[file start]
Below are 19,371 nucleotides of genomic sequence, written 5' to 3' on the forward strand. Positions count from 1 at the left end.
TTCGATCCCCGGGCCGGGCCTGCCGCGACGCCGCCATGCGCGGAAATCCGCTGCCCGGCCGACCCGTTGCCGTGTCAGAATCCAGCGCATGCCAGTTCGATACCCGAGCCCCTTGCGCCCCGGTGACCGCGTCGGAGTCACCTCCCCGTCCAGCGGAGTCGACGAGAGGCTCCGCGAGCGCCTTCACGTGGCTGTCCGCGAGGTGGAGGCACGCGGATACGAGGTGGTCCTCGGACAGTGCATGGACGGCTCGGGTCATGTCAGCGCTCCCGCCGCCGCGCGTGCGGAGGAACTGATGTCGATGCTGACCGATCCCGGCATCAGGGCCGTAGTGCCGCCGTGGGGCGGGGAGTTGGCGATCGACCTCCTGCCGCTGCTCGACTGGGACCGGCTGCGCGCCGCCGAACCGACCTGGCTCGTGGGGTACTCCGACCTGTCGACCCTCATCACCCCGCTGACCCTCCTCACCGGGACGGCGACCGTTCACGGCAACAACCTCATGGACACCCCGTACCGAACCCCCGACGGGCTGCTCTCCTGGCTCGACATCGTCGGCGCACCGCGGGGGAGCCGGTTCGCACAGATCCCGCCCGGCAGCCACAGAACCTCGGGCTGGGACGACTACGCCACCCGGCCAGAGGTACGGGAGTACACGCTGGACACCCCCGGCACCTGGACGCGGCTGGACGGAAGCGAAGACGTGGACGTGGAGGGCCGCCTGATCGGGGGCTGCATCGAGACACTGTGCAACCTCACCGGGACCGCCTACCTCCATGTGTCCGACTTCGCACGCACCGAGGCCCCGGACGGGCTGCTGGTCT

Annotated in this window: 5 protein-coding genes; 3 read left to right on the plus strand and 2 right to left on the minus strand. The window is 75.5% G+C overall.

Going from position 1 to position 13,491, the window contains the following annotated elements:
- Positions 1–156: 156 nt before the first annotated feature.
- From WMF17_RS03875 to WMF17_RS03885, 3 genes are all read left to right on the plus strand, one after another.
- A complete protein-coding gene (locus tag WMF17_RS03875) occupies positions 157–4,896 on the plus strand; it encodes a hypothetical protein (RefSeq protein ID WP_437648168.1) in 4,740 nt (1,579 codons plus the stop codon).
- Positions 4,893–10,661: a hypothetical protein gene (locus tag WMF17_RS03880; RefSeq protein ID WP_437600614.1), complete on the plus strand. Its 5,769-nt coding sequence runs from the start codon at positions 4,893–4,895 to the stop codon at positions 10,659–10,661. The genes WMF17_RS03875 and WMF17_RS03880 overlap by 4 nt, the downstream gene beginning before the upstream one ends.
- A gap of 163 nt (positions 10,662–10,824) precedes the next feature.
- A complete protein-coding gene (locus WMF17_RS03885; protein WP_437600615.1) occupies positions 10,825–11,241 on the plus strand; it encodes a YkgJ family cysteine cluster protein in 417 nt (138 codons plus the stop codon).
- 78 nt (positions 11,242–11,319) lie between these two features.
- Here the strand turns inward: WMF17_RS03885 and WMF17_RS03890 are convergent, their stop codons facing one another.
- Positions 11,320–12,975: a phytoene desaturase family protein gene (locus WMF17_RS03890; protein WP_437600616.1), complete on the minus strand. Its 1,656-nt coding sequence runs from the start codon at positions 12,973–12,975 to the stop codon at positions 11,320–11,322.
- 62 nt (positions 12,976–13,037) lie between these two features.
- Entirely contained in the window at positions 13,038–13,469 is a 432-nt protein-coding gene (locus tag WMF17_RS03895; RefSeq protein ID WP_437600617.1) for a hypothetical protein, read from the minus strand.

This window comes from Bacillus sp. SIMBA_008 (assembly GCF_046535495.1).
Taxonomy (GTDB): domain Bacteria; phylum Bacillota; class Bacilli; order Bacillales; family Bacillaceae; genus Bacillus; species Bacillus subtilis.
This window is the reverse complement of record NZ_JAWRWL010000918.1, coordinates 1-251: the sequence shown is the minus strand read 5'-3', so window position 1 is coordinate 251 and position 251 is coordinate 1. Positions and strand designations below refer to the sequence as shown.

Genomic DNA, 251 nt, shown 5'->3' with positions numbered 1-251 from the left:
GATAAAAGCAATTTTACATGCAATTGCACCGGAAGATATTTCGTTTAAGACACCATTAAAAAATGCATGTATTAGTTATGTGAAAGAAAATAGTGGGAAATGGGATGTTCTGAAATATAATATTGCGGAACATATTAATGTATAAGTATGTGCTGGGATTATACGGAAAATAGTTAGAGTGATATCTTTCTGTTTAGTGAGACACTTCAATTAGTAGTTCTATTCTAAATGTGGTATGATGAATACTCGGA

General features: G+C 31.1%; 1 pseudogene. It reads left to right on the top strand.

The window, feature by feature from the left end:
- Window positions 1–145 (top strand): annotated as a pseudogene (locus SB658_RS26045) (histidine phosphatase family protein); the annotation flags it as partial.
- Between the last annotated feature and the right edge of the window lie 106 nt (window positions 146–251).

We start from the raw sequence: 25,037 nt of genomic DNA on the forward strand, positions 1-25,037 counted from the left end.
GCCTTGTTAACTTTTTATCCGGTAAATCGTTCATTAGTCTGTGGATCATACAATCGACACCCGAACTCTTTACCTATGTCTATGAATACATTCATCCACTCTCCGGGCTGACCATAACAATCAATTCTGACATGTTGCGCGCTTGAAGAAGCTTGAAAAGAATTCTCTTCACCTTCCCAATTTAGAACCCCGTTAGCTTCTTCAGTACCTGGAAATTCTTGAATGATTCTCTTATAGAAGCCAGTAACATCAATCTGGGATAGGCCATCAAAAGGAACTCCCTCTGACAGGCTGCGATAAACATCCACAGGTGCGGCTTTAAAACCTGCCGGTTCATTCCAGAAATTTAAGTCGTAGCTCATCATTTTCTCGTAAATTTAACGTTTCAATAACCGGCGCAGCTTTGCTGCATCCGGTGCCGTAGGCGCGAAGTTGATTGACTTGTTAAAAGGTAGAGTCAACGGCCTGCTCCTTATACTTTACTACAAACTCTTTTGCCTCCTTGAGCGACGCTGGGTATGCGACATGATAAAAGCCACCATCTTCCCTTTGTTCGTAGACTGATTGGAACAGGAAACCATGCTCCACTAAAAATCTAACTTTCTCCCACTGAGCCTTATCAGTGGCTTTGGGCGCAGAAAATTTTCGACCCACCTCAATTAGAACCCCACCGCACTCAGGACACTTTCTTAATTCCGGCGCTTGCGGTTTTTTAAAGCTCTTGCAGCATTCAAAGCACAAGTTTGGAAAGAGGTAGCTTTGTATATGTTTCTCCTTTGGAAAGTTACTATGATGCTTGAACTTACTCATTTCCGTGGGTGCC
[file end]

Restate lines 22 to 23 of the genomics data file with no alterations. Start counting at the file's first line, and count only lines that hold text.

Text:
The window, feature by feature from the left end:
- Window positions 1–145 (top strand): annotated as a pseudogene (locus SB658_RS26045) (histidine phosphatase family protein); the annotation flags it as partial.